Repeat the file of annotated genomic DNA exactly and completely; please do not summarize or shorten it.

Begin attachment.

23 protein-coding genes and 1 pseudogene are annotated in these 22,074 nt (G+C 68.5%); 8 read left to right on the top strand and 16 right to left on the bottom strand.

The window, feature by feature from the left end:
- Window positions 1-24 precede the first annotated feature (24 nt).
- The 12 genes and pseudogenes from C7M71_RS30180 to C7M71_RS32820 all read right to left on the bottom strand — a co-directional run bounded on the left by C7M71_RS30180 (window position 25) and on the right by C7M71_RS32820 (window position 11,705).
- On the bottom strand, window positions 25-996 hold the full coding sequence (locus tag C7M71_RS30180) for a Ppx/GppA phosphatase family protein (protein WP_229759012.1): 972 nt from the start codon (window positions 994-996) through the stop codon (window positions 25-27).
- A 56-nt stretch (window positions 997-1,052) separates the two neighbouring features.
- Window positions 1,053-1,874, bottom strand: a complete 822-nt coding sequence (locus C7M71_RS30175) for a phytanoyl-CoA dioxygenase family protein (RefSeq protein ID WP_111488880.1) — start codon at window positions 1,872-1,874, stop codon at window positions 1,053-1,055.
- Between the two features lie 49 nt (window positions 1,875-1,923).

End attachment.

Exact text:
23 protein-coding genes and 1 pseudogene are annotated in these 22,074 nt (G+C 68.5%); 8 read left to right on the top strand and 16 right to left on the bottom strand.

The window, feature by feature from the left end:
- Window positions 1-24 precede the first annotated feature (24 nt).
- The 12 genes and pseudogenes from C7M71_RS30180 to C7M71_RS32820 all read right to left on the bottom strand — a co-directional run bounded on the left by C7M71_RS30180 (window position 25) and on the right by C7M71_RS32820 (window position 11,705).
- On the bottom strand, window positions 25-996 hold the full coding sequence (locus tag C7M71_RS30180) for a Ppx/GppA phosphatase family protein (protein WP_229759012.1): 972 nt from the start codon (window positions 994-996) through the stop codon (window positions 25-27).
- A 56-nt stretch (window positions 997-1,052) separates the two neighbouring features.
- Window positions 1,053-1,874, bottom strand: a complete 822-nt coding sequence (locus C7M71_RS30175) for a phytanoyl-CoA dioxygenase family protein (RefSeq protein ID WP_111488880.1) — start codon at window positions 1,872-1,874, stop codon at window positions 1,053-1,055.
- Between the two features lie 49 nt (window positions 1,875-1,923).